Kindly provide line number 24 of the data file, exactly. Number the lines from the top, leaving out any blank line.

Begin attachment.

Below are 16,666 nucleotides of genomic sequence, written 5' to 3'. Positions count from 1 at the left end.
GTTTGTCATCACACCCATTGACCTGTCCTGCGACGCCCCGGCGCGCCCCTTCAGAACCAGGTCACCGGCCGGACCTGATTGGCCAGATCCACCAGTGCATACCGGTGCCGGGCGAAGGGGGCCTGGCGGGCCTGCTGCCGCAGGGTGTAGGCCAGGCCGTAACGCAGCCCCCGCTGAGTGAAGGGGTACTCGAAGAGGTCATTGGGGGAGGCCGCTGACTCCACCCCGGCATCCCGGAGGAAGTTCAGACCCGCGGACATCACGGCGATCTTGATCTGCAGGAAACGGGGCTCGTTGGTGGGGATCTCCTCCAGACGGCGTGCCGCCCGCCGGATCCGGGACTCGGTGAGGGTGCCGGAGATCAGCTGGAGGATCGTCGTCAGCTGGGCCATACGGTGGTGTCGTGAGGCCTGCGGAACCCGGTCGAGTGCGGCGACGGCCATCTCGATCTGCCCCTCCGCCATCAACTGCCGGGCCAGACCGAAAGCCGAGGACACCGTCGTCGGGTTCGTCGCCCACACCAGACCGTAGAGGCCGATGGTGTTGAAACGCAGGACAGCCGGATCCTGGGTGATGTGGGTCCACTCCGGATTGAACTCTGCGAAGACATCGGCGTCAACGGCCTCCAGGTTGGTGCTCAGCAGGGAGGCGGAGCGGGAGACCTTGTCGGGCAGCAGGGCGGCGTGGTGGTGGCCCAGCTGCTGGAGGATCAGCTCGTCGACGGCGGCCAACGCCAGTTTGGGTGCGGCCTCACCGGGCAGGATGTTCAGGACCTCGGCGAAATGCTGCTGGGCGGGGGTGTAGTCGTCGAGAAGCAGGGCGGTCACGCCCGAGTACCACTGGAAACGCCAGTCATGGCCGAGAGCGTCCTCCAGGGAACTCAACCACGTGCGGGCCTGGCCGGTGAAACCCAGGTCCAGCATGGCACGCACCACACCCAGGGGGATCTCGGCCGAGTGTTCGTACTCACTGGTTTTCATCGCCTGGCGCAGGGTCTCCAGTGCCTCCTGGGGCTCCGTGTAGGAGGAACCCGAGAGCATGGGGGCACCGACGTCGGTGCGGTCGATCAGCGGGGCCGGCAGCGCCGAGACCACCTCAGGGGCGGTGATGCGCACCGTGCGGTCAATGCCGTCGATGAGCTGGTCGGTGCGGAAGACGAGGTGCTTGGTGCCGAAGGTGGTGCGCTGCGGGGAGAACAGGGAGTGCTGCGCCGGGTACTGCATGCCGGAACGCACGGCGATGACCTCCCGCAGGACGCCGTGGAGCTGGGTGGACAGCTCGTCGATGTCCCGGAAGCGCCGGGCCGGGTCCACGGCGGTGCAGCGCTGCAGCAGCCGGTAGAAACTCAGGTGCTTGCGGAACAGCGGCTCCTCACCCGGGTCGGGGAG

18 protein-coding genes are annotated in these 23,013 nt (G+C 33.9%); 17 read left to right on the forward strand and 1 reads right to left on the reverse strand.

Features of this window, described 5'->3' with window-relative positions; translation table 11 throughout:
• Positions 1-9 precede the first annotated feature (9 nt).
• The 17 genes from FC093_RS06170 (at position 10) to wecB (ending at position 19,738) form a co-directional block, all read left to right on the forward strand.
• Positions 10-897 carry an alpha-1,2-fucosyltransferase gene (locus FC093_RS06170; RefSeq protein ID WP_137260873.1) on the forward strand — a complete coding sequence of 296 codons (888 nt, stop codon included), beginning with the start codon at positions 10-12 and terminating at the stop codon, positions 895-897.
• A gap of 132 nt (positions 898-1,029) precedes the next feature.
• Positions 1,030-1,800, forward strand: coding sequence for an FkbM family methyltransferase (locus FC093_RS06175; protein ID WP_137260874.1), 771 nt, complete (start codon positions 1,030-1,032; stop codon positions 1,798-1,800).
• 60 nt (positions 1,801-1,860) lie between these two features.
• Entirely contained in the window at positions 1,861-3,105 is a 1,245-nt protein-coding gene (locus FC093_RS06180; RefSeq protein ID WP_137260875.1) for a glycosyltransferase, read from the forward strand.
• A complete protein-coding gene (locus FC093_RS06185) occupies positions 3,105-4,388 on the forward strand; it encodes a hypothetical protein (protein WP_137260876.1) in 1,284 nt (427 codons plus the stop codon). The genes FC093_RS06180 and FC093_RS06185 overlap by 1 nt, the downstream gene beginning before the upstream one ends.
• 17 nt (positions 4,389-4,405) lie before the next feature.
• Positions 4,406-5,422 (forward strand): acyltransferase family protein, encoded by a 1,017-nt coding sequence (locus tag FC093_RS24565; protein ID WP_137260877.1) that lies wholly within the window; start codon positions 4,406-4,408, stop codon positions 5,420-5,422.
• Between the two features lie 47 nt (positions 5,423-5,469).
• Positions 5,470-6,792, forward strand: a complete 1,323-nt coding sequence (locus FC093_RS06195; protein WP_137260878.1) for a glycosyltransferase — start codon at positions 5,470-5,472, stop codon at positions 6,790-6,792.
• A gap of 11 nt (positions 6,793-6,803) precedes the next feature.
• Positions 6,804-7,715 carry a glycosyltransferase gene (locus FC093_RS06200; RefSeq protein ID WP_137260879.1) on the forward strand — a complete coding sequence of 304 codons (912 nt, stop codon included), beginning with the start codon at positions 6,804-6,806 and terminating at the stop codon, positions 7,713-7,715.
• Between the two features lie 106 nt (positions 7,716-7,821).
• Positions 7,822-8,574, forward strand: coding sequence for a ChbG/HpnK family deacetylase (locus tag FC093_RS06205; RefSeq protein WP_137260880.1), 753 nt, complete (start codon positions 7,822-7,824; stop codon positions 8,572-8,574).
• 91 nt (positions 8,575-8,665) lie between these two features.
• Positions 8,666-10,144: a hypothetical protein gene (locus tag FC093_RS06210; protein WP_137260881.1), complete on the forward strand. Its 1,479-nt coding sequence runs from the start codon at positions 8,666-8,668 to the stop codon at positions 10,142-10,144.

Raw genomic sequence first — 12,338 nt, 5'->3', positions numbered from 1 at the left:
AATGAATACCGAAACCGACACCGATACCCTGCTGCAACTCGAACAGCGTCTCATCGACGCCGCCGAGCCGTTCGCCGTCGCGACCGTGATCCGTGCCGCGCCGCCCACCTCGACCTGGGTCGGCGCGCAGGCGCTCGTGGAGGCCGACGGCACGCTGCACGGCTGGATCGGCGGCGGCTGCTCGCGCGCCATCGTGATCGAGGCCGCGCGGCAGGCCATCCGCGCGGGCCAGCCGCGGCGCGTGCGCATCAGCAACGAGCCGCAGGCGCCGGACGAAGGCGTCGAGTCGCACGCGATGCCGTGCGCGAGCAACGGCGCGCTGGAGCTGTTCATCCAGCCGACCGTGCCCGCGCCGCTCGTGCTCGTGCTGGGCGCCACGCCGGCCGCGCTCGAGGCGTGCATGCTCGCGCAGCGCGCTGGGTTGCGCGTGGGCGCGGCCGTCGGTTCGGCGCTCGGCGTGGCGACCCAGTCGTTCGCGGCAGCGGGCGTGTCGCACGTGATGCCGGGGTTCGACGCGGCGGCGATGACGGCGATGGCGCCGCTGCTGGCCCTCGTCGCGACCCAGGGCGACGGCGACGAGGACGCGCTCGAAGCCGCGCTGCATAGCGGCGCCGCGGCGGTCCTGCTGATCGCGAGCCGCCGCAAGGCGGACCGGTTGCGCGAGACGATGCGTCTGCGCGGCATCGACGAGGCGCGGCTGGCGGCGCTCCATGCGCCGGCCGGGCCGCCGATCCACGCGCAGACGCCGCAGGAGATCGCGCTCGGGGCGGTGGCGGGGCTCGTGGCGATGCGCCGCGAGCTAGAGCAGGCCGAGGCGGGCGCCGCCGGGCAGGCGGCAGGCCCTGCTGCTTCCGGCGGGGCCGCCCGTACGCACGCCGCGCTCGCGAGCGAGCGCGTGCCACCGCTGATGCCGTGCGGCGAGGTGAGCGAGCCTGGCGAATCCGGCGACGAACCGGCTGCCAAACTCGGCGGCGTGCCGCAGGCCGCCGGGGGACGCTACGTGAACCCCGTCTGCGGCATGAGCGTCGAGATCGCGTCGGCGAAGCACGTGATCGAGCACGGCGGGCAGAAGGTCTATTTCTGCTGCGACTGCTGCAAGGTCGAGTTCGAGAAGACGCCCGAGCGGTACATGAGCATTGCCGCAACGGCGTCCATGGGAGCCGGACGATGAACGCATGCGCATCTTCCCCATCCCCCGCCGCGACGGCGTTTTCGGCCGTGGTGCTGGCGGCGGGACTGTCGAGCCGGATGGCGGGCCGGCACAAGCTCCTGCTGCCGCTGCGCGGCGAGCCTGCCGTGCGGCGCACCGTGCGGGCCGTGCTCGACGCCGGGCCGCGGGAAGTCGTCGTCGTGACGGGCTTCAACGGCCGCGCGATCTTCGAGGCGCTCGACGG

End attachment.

AATGAATACCGAAACCGACACCGATACCCTGCTGCAACTCGAACAGCGTCTCATCGACGCCGCCGAGCCGTTCGCCGTCGCGACCGTGATCCGTGCCGCGCCGCCCACCTCGACCTGGGTCGGCGCGCAGGCGCTCGTGGAGGCCGACGGCACGCTGCACGGCTGGATCGGCGGCGGCTGCTCGCGCGCCATCGTGATCGAGGCCGCGCGGCAGGCCATCCGCGCGGGCCAGCCGCGGCGCGTGCGCATCAGCAACGAGCCGCAGGCGCCGGACGAAGGCGTCGAGTCGCACGCGATGCCGTGCGCGAGCAACGGCGCGCTGGAGCTGTTCATCCAGCCGACCGTGCCCGCGCCGCTCGTGCTCGTGCTGGGCGCCACGCCGGCCGCGCTCGAGGCGTGCATGCTCGCGCAGCGCGCTGGGTTGCGCGTGGGCGCGGCCGTCGGTTCGGCGCTCGGCGTGGCGACCCAGTCGTTCGCGGCAGCGGGCGTGTCGCACGTGATGCCGGGGTTCGACGCGGCGGCGATGACGGCGATGGCGCCGCTGCTGGCCCTCGTCGCGACCCAGGGCGACGGCGACGAGGACGCGCTCGAAGCCGCGCTGCATAGCGGCGCCGCGGCGGTCCTGCTGATCGCGAGCCGCCGCAAGGCGGACCGGTTGCGCGAGACGATGCGTCTGCGCGGCATCGACGAGGCGCGGCTGGCGGCGCTCCATGCGCCGGCCGGGCCGCCGATCCACGCGCAGACGCCGCAGGAGATCGCGCTCGGGGCGGTGGCGGGGCTCGTGGCGATGCGCCGCGAGCTAGAGCAGGCCGAGGCGGGCGCCGCCGGGCAGGCGGCAGGCCCTGCTGCTTCCGGCGGGGCCGCCCGTACGCACGCCGCGCTCGCGAGCGAGCGCGTGCCACCGCTGATGCCGTGCGGCGAGGTGAGCGAGCCTGGCGAATCCGGCGACGAACCGGCTGCCAAACTCGGCGGCGTGCCGCAGGCCGCCGGGGGACGCTACGTGAACCCCGTCTGCGGCATGAGCGTCGAGATCGCGTCGGCGAAGCACGTGATCGAGCACGGCGGGCAGAAGGTCTATTTCTGCTGCGACTGCTGCAAGGTCGAGTTCGAGAAGACGCCCGAGCGGTACATGAGCATTGCCGCAACGGCGTCCATGGGAGCCGGACGATGAACGCATGCGCATCTTCCCCATCCCCCGCCGCGACGGCGTTTTCGGCCGTGGTGCTGGCGGCGGGACTGTCGAGCCGGATGGCGGGCCGGCACAAGCTCCTGCTGCCGCTGCGCGGCGAGCCTGCCGTGCGGCGCACCGTGCGGGCCGTGCTCGACGCCGGGCCGCGGGAAGTCGTCGTCGTGACGGGCTTCAACGGCCGCGCGATCTTCGAGGCGCTCGACGG